Wednesday, July 23, 2008


One of the most intriguing group of proteins is a group of proteins that assist in the folding and unfolding of macromolecular structures into the correct 3D-architecture, prevents protein clumping and transport damaged or improperly made proteins to be recycled. The chaperones (a lot of them are also known as heat-shock proteins)

Great video

New Insights Into Hidden World Of Protein Folding

"Folding is one of the key steps for the health of the cell," Frydman said.

Virtually all proteins have to be folded-some in complex configurations-in order to function properly, and many are known to require a molecule called a chaperone to fold them. Frydman estimates that perhaps 10 percent of the proteins needing chaperones must have one that, like TRiC, is part of the subset called chaperonins. Other work done in Frydman's lab has shown that proteins that have very complex folds seem to require chaperonins.

"Many of the proteins that have these complex folds are the most important ones for life," Frydman said. "The proteins that control the cell cycle, tumor suppressers and the proteins that control the shape of the cell are dependent on chaperonins to get to the folded state.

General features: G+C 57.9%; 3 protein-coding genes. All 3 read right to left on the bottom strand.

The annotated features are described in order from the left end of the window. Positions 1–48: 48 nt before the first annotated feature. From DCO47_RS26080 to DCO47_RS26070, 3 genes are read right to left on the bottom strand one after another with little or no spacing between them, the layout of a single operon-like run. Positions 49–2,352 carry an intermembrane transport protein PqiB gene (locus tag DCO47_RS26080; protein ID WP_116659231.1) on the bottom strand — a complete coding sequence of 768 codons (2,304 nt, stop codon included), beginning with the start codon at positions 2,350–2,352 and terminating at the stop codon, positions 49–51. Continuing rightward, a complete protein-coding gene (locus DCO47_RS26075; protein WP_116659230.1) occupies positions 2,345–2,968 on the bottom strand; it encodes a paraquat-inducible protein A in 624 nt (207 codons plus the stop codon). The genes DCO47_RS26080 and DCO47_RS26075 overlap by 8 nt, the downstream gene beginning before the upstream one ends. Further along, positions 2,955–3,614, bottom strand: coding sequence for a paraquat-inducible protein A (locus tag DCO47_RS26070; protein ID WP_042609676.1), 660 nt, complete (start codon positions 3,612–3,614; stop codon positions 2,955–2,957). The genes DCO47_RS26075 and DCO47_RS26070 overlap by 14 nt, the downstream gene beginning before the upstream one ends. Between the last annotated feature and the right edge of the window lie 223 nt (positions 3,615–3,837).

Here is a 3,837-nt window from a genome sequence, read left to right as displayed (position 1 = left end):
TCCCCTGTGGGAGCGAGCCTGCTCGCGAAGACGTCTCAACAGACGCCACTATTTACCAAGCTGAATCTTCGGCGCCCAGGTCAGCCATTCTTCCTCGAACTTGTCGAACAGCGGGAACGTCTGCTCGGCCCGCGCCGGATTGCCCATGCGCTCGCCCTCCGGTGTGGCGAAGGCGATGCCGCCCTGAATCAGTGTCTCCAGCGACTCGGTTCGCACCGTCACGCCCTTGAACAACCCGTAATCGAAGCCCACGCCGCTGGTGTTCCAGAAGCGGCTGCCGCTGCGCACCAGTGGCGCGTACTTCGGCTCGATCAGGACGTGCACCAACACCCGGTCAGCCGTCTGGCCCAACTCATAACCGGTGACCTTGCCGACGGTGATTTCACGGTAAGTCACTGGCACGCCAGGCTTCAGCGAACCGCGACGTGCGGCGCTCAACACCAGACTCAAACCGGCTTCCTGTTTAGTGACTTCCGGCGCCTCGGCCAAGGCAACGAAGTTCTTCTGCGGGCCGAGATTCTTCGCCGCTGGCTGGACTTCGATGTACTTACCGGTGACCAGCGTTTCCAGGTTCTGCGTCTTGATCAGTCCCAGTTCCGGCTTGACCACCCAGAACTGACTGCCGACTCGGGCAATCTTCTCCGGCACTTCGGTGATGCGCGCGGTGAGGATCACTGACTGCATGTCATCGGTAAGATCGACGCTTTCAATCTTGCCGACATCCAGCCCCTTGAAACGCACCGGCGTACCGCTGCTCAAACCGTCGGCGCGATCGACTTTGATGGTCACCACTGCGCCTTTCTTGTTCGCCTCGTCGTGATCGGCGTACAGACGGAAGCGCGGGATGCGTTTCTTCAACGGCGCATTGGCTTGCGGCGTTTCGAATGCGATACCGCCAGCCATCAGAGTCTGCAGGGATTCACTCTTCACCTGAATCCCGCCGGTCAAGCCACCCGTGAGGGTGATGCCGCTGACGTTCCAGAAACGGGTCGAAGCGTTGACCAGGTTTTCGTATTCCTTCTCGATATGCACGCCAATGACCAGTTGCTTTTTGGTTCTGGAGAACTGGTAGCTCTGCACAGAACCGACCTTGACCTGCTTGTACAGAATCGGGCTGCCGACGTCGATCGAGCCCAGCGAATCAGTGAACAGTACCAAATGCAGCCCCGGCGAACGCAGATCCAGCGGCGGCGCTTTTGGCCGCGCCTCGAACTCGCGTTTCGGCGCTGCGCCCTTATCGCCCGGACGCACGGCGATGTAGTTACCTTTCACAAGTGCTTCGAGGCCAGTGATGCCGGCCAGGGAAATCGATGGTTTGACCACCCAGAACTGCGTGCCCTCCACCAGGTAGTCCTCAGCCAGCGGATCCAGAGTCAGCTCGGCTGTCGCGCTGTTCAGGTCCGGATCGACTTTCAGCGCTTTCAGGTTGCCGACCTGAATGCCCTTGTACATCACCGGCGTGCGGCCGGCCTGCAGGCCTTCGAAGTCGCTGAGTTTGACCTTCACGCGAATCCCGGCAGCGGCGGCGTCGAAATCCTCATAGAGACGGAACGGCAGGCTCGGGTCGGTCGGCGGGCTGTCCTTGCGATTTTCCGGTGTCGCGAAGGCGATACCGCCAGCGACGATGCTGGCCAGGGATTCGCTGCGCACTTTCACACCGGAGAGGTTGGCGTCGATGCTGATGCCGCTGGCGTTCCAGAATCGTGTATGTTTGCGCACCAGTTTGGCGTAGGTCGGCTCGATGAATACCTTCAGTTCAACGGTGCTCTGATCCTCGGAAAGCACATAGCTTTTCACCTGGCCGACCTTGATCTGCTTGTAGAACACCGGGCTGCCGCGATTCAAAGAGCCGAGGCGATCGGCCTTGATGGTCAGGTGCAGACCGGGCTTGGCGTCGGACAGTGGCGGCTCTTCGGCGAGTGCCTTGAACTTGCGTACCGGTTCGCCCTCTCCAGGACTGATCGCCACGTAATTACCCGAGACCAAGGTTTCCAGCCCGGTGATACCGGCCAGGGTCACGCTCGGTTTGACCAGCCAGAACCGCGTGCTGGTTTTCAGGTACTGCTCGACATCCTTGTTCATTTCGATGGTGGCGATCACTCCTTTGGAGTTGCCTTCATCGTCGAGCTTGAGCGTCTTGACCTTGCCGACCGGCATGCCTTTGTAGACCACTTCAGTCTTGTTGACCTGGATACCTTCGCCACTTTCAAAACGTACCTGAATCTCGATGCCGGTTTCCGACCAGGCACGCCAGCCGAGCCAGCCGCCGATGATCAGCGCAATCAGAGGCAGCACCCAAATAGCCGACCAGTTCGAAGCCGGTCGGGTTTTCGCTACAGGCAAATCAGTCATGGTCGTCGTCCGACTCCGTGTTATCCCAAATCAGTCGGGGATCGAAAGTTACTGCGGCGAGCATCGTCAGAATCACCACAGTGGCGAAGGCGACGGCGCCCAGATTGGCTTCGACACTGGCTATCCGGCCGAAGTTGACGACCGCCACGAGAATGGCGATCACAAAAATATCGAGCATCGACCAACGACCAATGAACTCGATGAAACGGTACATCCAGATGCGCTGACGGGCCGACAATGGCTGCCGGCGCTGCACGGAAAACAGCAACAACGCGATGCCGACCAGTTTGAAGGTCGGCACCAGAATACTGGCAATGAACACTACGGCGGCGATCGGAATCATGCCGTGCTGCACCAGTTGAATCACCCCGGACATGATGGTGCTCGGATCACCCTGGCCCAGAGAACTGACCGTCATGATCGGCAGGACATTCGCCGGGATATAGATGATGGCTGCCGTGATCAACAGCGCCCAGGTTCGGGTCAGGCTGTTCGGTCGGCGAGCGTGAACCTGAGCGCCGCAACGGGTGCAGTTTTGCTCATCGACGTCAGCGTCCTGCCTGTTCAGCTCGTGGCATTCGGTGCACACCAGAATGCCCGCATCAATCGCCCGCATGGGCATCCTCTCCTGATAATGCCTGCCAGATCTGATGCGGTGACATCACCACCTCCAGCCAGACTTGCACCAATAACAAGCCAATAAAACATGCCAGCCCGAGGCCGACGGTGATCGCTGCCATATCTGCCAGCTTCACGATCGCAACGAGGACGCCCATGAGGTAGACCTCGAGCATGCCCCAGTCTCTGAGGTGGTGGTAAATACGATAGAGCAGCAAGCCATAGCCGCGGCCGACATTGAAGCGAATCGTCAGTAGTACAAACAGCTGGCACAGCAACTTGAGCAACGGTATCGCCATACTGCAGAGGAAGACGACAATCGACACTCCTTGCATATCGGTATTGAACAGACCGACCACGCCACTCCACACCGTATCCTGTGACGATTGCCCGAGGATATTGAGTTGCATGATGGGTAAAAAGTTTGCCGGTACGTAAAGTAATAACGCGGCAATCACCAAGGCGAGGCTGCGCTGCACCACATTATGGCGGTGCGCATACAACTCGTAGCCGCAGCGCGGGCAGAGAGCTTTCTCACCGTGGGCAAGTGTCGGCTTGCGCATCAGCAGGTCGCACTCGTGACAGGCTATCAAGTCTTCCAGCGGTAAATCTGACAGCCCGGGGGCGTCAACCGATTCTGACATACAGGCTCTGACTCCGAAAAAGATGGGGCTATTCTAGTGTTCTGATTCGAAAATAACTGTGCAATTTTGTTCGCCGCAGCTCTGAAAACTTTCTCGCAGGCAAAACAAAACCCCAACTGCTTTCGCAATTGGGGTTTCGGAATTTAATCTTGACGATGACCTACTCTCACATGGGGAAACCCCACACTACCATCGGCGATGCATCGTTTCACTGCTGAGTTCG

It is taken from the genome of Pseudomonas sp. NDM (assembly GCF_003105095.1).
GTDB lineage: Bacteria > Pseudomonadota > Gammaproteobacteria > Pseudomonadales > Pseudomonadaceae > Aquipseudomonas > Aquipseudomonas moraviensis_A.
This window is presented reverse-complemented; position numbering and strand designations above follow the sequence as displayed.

"If the chaperones don't work well, then all these proteins that have been made become toxic," she said.
“One of the great mysteries of biology is how life could have evolved so rapidly,” says Lindquist. “This research gives at least one plausible explanation for the speed of evolution and for the evolution of complex traits affected by several genes.”
“One stressful event can affect many traits and allow previously unseen genetic variation to be expressed,” says Sangster. “We don’t know yet what is going on at the molecular level—why the HSP90-dependent traits are expressed when the plants are mildly stressed.”
Seeing that the structure and functionality of sliding clamps and clamp loaders (not an isolated case btw) are conserved across the three domains of life with very little sequence similarity it seems reasonable that chaperones played a part in conserving the structure and functionality of selected proteins over deep time while retaining flexibility and allowing sequence variability.
This ties in nicely with the robust Universal Optimal codon Code that allows for variation but also buffers against the effects of mutation.

No comments: